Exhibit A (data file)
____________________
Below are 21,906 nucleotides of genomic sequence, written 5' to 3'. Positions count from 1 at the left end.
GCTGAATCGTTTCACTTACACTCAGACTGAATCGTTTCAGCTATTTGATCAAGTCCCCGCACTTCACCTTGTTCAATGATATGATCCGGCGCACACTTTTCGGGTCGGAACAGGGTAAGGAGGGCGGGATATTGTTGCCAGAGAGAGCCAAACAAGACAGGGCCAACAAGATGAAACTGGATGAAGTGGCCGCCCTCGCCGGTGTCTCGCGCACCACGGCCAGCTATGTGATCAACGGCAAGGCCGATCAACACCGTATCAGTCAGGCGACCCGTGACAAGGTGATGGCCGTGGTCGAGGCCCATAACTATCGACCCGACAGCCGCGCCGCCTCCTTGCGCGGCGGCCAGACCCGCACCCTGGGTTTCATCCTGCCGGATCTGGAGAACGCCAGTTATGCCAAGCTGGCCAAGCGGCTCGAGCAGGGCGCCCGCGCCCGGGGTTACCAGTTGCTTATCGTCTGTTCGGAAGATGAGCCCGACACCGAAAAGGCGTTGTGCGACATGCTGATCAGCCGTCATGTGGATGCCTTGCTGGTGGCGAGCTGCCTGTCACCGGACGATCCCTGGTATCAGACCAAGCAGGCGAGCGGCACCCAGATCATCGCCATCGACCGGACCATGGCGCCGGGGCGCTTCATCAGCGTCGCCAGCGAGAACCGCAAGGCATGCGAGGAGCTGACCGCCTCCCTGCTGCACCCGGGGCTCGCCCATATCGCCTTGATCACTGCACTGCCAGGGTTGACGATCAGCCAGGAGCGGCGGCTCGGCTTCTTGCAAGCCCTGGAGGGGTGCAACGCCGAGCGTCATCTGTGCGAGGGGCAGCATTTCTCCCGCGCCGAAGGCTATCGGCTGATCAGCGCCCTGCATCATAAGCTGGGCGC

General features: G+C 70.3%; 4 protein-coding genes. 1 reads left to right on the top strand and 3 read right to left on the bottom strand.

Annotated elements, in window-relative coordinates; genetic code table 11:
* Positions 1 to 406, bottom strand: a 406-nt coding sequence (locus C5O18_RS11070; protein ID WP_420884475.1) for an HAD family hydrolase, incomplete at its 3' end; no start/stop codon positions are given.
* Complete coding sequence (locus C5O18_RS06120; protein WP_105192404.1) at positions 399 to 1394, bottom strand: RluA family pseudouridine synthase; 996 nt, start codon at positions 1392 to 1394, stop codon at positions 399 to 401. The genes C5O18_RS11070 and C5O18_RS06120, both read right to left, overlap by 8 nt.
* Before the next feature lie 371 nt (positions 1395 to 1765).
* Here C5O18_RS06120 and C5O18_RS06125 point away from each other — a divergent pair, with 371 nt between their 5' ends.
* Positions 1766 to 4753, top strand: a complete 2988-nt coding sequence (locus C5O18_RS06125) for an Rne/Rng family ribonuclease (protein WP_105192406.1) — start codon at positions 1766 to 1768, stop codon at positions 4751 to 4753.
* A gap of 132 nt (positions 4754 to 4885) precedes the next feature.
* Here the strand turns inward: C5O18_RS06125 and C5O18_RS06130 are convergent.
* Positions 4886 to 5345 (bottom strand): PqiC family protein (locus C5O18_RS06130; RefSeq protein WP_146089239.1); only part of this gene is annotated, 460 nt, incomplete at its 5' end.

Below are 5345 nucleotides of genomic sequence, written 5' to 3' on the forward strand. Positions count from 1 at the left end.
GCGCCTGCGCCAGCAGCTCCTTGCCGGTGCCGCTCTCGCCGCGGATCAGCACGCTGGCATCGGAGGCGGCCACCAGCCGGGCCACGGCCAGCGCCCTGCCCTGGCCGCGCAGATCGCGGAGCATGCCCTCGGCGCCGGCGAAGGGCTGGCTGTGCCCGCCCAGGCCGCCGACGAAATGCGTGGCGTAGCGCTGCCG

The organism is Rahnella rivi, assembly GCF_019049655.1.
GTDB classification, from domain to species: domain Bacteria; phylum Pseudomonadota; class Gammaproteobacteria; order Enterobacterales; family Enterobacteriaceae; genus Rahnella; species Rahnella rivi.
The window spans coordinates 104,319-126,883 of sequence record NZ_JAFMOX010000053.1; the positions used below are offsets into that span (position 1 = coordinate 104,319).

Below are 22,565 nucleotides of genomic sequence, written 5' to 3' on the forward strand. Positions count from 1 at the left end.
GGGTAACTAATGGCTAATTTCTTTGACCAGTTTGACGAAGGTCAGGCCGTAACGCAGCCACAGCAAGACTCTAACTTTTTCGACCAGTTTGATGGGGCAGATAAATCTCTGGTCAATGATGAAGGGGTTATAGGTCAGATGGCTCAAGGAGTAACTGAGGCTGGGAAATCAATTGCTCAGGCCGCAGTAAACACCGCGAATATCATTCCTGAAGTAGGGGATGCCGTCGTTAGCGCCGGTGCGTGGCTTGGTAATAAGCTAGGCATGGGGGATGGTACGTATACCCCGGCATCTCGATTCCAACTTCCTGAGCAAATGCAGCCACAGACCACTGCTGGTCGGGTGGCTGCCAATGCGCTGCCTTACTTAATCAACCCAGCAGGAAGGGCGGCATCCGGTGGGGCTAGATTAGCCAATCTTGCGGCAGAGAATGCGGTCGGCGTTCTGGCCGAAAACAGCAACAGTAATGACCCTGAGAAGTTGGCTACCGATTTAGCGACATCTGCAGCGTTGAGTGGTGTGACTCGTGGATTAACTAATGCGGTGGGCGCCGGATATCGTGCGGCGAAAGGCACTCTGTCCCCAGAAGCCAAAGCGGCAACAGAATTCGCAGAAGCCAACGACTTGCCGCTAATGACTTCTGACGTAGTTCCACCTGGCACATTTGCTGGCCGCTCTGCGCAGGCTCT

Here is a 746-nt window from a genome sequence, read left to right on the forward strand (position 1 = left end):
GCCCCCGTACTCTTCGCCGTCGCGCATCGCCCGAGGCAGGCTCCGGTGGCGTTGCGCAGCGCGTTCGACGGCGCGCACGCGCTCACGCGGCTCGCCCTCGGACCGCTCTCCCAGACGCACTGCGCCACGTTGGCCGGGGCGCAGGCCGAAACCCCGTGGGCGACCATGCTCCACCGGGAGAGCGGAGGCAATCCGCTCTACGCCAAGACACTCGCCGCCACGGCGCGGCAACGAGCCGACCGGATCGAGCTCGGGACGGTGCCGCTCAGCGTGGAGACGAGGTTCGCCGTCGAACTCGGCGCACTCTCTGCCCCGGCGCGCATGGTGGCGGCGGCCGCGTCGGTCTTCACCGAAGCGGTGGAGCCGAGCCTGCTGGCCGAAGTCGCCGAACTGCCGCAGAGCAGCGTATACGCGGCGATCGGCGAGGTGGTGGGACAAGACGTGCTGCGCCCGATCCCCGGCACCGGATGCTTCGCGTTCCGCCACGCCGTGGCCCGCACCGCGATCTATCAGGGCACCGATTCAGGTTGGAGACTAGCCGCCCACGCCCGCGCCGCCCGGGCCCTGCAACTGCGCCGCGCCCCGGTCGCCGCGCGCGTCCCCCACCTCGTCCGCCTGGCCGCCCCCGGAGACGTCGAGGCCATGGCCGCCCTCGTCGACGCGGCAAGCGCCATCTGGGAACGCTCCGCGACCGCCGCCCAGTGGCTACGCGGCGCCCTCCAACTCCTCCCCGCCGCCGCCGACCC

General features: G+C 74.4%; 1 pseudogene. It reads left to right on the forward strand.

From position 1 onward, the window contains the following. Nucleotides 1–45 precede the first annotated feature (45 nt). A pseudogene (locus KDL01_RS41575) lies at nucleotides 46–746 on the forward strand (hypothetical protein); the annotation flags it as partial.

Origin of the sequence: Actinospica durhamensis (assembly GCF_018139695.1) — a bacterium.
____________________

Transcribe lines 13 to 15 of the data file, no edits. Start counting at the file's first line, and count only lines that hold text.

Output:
Below are 5345 nucleotides of genomic sequence, written 5' to 3' on the forward strand. Positions count from 1 at the left end.
GCGCCTGCGCCAGCAGCTCCTTGCCGGTGCCGCTCTCGCCGCGGATCAGCACGCTGGCATCGGAGGCGGCCACCAGCCGGGCCACGGCCAGCGCCCTGCCCTGGCCGCGCAGATCGCGGAGCATGCCCTCGGCGCCGGCGAAGGGCTGGCTGTGCCCGCCCAGGCCGCCGACGAAATGCGTGGCGTAGCGCTGCCG

The organism is Rahnella rivi, assembly GCF_019049655.1.